aveugle
sol

brouter

Aosta
The Aosta Valley (Italian Alps). See three adorable Italian brutes (brouters?) here.

brouter (broo-tay) verb
  1. to graze, browse (on grass)
  2. to chatter, jump, judder (brake, tool); to grab (brake)

Le buffle attaché n'aime pas le buffle qui broute.
The buffalo that is tied up doesn't like the buffalo that grazes.
                                               --Vietnamese Proverb
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Brouter.* There's that word again. Just how many times does Alphonse Daudet use it in his famous nouvelles?* Perhaps under a dozen...or over the same.

As for me, I have never used the French word "brouter" until just now, having been bitten by the bucolic bug that was one writer's muse (la vie campagnarde*) and is another's mode de vie.* Impatient to employ the verb, I look out my window in search of grazers. Que dalle.* Not a donkey or a goat in sight (Though I can hear the noisy braying of the former, there across the field, one farm over, behind a row of cypress trees).

While I have yet to witness any "brouters" in my own back yard (not counting our dog, Braise (brez), who has a tummy ache and fancies a grass goûter*) I saw plenty of cud-chewers in the Italian Alps last week, where I devoured Daudet's chroniques* along with uncustomary amounts of crème glacée* (might one "broute" Italian gelato?).

The subject of browsing brings us to grass--something that is decidedly greener in the Aosta Valley, or so it seems after leaving our dusty construction site-slash-home for a needed reprieve. There, in a quiet meadow, I watch the grass-licking cows (have you ever observed a grazing cow? Italian cows lick grass (as if to mimic the tourist-spectators who nurse gelato, en face*).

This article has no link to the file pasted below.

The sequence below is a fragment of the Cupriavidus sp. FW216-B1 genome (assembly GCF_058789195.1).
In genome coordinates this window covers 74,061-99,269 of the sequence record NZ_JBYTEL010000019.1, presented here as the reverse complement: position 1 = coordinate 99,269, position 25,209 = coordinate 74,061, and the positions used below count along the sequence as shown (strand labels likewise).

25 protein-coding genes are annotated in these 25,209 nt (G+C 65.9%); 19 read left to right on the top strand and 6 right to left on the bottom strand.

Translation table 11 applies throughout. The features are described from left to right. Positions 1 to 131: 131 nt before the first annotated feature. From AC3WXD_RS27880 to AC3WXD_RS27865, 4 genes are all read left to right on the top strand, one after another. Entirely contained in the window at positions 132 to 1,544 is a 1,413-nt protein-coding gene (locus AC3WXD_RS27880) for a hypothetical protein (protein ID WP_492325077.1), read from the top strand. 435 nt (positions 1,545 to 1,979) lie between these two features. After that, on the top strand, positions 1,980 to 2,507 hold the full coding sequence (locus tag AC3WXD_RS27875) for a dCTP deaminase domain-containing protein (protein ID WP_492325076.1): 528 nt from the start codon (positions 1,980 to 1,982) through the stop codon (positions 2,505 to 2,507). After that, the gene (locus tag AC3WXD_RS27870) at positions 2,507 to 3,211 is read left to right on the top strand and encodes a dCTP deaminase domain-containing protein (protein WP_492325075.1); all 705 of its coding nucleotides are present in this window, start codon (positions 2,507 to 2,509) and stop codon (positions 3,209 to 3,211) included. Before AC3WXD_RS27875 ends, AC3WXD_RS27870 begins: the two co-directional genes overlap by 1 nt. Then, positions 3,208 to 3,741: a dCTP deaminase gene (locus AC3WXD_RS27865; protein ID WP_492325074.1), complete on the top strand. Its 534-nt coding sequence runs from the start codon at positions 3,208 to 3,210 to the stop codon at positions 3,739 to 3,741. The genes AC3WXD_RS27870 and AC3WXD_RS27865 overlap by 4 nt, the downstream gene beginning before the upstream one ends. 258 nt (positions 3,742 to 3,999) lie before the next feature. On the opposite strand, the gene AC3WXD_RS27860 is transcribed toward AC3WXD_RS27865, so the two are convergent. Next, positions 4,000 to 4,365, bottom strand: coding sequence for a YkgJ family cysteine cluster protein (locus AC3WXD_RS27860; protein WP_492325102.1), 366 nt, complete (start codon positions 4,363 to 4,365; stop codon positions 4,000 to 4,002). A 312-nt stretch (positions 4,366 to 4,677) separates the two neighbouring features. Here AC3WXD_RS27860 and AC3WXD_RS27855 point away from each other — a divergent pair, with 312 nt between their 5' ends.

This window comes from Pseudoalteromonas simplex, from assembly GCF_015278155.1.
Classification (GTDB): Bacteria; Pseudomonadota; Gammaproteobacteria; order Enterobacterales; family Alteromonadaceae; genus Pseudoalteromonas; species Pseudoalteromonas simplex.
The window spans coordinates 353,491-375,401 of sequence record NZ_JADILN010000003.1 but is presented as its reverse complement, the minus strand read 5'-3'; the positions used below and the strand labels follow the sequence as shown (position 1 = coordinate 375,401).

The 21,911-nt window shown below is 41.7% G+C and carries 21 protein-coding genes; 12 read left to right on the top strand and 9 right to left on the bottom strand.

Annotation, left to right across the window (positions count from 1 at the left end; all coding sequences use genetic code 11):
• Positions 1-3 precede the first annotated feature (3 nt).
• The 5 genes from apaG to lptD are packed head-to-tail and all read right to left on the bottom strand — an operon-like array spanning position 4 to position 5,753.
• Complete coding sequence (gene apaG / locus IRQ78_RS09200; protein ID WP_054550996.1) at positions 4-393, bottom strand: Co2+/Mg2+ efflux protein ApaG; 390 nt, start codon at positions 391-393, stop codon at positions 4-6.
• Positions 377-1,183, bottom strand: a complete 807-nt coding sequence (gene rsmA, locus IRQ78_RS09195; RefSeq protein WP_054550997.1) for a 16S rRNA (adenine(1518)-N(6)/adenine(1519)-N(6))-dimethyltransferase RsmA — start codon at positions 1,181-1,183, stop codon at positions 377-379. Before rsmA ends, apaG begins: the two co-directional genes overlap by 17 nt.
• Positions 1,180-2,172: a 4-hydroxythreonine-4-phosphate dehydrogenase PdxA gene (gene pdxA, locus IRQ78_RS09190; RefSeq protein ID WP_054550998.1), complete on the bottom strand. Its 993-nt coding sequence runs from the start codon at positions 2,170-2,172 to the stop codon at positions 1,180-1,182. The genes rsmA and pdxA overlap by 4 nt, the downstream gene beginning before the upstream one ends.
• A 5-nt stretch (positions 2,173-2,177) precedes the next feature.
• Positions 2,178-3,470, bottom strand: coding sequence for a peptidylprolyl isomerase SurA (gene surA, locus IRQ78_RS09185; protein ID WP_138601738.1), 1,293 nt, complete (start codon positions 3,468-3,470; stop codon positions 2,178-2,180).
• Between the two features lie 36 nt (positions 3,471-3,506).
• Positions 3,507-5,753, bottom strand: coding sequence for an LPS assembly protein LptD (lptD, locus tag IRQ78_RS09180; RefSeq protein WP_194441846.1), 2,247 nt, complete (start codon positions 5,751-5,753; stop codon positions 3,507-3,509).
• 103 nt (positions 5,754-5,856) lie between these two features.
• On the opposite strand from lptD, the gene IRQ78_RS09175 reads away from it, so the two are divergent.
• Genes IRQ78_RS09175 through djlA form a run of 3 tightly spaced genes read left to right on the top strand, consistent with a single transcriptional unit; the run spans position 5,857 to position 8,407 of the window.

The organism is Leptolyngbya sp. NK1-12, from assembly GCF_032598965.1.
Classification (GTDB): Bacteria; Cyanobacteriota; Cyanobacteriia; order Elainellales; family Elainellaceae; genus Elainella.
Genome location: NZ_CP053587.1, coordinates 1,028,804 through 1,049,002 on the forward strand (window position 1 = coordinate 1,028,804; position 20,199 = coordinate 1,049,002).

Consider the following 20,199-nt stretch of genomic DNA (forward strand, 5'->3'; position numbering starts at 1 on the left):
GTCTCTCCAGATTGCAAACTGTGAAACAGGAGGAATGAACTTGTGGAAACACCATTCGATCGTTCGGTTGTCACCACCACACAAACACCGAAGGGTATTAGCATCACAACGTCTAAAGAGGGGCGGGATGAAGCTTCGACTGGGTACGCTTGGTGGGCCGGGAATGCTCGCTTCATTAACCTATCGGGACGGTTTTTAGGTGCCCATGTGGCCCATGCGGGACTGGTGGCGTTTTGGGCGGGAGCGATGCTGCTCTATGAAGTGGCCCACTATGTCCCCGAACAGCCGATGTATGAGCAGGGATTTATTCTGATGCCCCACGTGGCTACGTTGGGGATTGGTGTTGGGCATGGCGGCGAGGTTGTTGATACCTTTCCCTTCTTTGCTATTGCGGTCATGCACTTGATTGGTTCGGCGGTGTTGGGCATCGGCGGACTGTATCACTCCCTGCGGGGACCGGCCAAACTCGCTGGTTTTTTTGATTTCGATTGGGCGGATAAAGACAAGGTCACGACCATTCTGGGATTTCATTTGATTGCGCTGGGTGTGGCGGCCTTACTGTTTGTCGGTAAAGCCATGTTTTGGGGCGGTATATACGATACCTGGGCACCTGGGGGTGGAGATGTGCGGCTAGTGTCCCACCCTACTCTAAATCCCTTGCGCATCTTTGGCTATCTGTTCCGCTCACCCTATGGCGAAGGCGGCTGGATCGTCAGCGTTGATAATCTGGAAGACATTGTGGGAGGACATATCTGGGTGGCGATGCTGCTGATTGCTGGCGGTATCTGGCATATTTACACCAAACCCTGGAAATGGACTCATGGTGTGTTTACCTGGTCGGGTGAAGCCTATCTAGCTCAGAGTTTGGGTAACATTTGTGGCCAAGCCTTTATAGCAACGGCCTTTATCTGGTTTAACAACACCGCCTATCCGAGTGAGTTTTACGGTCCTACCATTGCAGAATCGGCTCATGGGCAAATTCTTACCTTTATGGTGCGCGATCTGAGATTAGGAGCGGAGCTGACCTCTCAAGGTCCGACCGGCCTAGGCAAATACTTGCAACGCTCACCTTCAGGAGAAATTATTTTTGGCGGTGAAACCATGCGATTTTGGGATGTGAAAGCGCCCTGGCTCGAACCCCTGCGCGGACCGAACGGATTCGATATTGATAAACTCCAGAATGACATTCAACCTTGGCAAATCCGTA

I finish my cone and bid arrivederci* to the grass-lickers. Time to leave the quiet valley for the Vaucluse, back to Provence (one of the few things I have in common with Daudet). Mr. Daudet, it seems, had the luxury of writing from a quiet moulin.* Tra-la-la! La belle vie!* No hungry, Speedo-sporting lodgers to feed, no laundry to hang, no construction cords to trip over, no sick dogs to
nurse. I am convinced that the grass was greener over there at Daudet's moulin where the writer turned out prose as one turns out a dirt-filled sock before tossing it into the washing machine. (Such is the défi*--or defeat!--of a woman writer: to marry word-wrangling and washing--no matter the century.)

Ciel!* Only I could be jealous of a 19th-century man of letters whose storytelling would be cut short by syphilis! A man who, it turns out, never had the luxury of writing from a quiet moulin but was clever enough to imagine so. For his agile mind nibbled the vast stores of memory--the very grist for his writing mill.

The good news is--the grist is endless and up for grabs to the one who will but graze the sometimes murky pastures of gray matter, the mind being the only place where the grass is truly greener. As for finding the time to do so... best to nibble a few minutes here and there.

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References: brouter = to graze; la nouvelle (f) = short story (read Daudet's pastoral "nouvelles"); la vie (f) campagnarde = country life; le mode (m) de vie = lifestyle; que dalle = nothing at all; le goûter (m) = snack; la chronique (f) = chronicle; la crème (f) glacée = ice cream; en face = across (from them); arrivederci = (Italian) goodbye; le moulin (m) = mill; la belle vie (f) = the good life; le défi (m) = challenge; Ciel! = heavens!

:: Audio File ::
Listen to my daughter pronounce today's word & quote:
BROUTER. Le buffle attaché n'aime pas le buffle qui broute.

Wave file: Download brouter.wav
MP3 file: Download broutermp3.mp3

Related terms & Expressions:
  un broutard = a grass-fed calf
  le broutement = grazing

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